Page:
These results indicate that PGE2 prevents the dissipation of mitochondrial membrane potential and the downstream triggering of the apoptotic cascade mediated by arsenite by signaling via EP2 receptors.
Cytoprotection Mediated by PGE2 Supplementation: Involvement of PKA
The EP2 receptor signaling leads to adenylyl cyclase activation and increased cAMP formation (Markovic et al., 2017). The involvement of these receptors in the above protective effects is therefore further established by the observation that the protective effects of PGE2 on the arsenite-induced inhibition of mitochondrial membrane potential (Figure 1C), mitochondrial loss of cytochrome c (Figure 1E), caspase 3 activation (Figure 2A), decreased cell counts (Figure 2B), and increased apoptosis (Figure 2C) are mimicked by the phosphodiesterase inhibitor IBMX (300 µM) or the adenylyl cyclase activator forskolin (50 µM) (Dessauer et al., 2017). Of note, the observed protective effects were sensitive to the PKA inhibitor KT5720 (3 µM) (Murray, 2008), regardless of whether mediated by PGE2, butaprost, IBMX, or forskolin (Figure 1C–E and Figure 2A–C). AH6809 instead failed to prevent the protective responses mediated by IBMX and forskolin, thereby providing an indication for the specificity of its effects as an EP2 receptor antagonist. Finally IBMX, or forskolin, produced hardly any effect in the absence of additional treatments.
Collectively, the results illustrated in this section provide compelling evidence for the involvement of PKA in the EP2-mediated PGE2 signaling leading to inhibition of mitochondrial dysfunction and cytotoxicity induced by arsenite.
Prevention of the Arsenite-Dependent Mitochondrial Dysfunction by PGE2 Is Associated With Inhibition of the Mitochondrial Translocation of Bad and Bax
The protective effects mediated by PGE2 in cells exposed to arsenite are upstream to MPT. In principle, a potential target for PKA in this signaling is represented by Bad, which may translocate to mitochondria and heterodimerize with Bcl-2 and/or Bcl-XL, thereby hampering their ability to prevent MPT (Correia et al., 2015; Doerflinger et al., 2015; Edlich, 2018). PKA-dependent phosphorylation on Ser112 is indeed reported to enforce the cytosolic localization of Bad, thereby preventing its translocation to mitochondria and the ensuing MPT (Yang et al., 2005; Danial, 2008).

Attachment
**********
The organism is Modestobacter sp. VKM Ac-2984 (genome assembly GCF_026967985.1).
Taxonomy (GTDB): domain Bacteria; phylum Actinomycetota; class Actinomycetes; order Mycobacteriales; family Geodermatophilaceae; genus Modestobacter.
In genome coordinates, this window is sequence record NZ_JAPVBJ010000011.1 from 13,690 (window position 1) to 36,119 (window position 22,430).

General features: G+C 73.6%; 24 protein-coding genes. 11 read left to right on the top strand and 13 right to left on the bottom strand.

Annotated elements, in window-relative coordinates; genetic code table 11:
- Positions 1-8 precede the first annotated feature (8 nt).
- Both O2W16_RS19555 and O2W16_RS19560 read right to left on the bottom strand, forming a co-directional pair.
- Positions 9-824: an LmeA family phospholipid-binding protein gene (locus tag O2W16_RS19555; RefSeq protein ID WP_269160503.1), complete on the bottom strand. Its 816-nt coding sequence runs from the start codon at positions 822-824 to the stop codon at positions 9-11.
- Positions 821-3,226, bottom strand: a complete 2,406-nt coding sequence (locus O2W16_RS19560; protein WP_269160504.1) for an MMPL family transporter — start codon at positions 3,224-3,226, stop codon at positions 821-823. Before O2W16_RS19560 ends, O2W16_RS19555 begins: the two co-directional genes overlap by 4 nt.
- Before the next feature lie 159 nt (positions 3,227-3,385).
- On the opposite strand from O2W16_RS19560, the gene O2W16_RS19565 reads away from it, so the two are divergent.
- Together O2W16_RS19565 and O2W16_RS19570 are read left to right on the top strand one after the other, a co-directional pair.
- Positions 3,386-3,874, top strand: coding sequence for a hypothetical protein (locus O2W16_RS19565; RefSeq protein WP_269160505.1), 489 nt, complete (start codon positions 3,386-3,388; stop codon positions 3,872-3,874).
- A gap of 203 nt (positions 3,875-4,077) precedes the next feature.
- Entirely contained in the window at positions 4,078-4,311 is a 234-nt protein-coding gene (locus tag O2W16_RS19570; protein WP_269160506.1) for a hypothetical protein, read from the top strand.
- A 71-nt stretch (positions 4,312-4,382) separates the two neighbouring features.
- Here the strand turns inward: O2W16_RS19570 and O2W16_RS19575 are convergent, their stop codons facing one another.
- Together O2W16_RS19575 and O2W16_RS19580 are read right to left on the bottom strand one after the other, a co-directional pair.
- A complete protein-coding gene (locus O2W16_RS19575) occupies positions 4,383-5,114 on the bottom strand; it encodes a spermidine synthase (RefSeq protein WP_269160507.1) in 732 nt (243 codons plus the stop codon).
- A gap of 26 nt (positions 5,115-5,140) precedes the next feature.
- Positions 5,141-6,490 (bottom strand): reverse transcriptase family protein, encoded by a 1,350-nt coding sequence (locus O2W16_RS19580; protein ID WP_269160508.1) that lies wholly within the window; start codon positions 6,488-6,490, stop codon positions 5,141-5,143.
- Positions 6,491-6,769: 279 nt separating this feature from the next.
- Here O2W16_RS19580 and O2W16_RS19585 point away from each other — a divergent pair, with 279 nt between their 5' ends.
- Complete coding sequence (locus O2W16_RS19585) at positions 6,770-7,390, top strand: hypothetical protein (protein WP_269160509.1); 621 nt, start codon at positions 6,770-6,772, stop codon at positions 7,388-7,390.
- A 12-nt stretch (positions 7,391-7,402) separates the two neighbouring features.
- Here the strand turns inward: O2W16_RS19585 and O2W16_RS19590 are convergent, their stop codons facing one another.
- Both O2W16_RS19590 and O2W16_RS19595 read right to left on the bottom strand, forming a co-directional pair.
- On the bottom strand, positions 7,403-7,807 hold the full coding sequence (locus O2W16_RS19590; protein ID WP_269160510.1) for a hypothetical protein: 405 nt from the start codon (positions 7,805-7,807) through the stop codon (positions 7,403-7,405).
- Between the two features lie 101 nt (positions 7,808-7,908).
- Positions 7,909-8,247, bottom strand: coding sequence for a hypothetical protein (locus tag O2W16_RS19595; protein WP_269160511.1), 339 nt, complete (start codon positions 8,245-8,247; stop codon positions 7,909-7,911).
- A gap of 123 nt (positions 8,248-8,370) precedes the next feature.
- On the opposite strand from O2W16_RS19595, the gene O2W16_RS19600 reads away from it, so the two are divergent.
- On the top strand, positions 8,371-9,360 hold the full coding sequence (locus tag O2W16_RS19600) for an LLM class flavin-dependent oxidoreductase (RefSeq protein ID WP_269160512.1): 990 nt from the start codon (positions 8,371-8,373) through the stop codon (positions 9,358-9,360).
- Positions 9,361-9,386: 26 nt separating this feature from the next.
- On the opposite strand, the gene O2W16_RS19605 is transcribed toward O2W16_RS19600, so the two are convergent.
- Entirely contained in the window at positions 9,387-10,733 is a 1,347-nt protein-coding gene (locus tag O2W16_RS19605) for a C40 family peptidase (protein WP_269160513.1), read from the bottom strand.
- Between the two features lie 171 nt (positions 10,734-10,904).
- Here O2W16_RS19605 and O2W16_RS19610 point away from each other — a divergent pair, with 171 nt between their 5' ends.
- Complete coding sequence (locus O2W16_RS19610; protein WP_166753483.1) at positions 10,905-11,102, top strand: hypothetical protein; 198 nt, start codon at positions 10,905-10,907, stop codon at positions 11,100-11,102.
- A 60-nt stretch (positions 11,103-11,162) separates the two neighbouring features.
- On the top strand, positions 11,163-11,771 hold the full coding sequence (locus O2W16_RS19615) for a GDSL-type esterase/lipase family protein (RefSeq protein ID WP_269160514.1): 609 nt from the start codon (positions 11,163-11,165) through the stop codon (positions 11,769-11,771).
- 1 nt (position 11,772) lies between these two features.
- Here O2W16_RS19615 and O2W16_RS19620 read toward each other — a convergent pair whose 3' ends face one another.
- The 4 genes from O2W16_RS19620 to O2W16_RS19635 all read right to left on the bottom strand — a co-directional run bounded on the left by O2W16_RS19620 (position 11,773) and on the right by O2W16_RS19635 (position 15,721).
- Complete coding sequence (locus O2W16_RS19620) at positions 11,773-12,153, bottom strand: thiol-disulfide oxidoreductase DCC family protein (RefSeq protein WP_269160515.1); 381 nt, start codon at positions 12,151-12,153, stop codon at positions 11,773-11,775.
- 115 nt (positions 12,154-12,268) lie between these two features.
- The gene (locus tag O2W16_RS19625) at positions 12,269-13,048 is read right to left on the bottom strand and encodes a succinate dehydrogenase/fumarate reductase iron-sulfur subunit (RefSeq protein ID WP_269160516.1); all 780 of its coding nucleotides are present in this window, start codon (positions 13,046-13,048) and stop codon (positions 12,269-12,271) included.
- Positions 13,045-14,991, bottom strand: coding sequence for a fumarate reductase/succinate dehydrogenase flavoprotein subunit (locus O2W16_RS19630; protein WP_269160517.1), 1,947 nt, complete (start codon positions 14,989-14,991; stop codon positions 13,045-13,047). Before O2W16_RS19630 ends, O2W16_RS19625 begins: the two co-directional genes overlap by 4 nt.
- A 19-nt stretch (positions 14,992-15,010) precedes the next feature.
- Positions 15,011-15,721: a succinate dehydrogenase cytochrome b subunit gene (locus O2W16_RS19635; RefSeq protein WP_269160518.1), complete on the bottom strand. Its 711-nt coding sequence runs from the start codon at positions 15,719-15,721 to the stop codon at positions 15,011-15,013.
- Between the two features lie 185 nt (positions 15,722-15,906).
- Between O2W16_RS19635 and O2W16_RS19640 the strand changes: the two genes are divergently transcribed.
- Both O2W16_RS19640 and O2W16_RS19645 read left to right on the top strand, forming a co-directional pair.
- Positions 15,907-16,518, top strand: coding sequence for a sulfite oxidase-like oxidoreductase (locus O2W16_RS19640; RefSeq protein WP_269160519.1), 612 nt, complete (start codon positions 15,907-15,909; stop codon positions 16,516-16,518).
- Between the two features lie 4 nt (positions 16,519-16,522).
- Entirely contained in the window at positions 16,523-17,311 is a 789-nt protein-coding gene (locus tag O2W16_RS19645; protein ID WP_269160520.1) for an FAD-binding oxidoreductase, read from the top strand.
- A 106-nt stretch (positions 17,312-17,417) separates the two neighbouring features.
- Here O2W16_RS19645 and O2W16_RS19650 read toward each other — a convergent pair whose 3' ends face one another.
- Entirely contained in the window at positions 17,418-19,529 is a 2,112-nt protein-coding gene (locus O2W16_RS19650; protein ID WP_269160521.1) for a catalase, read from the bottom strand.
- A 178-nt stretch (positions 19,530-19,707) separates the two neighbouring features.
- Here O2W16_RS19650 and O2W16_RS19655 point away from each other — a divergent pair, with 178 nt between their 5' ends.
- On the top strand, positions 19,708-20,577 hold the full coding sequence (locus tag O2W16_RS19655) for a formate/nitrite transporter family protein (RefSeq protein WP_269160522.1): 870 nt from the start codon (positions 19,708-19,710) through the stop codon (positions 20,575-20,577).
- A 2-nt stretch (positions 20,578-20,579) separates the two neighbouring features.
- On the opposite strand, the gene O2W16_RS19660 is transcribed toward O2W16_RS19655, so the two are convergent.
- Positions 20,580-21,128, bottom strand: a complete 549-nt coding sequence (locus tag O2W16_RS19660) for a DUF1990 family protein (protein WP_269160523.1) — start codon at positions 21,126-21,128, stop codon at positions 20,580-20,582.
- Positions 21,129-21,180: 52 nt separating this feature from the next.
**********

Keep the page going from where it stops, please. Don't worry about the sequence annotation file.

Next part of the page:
The results illustrated in Figure 3A indicate that a 16-h exposure to the metalloid promotes the mitochondrial translocation of Bad and that this event is insensitive to KT5720. Furthermore, the mitochondrial accumulation of Bad was prevented by PGE2, or forskolin, via KT5720-sensitive mechanisms. Arsenite also caused a decrease in Ser112 phosphorylation, and this event was inhibited by PGE2 or forskolin, once again via a mechanism sensitive to KT5720 (Figure 3B).
Figure 3 PGE2 prevents the mitochondrial translocation of Bad and Bax induced by arsenite. Cells received the treatments indicated in the figure prior to the addition of arsenite. After 16 h, the cells were processed to obtain the mitochondrial fraction for Western blot analysis using anti-Bad (A) and anti-Bax (C) antibodies. In other experiments, the cells were treated as indicated above and lysed prior to Western blot analysis using an antibody recognizing Bad phosphorylated at Ser112(B). Blots shown are also probed for actin, or HSP-60, and are representative of three separate experiments with similar outcomes. *p < 0.01, as compared with untreated cells (one-way ANOVA followed by Dunnett’s test).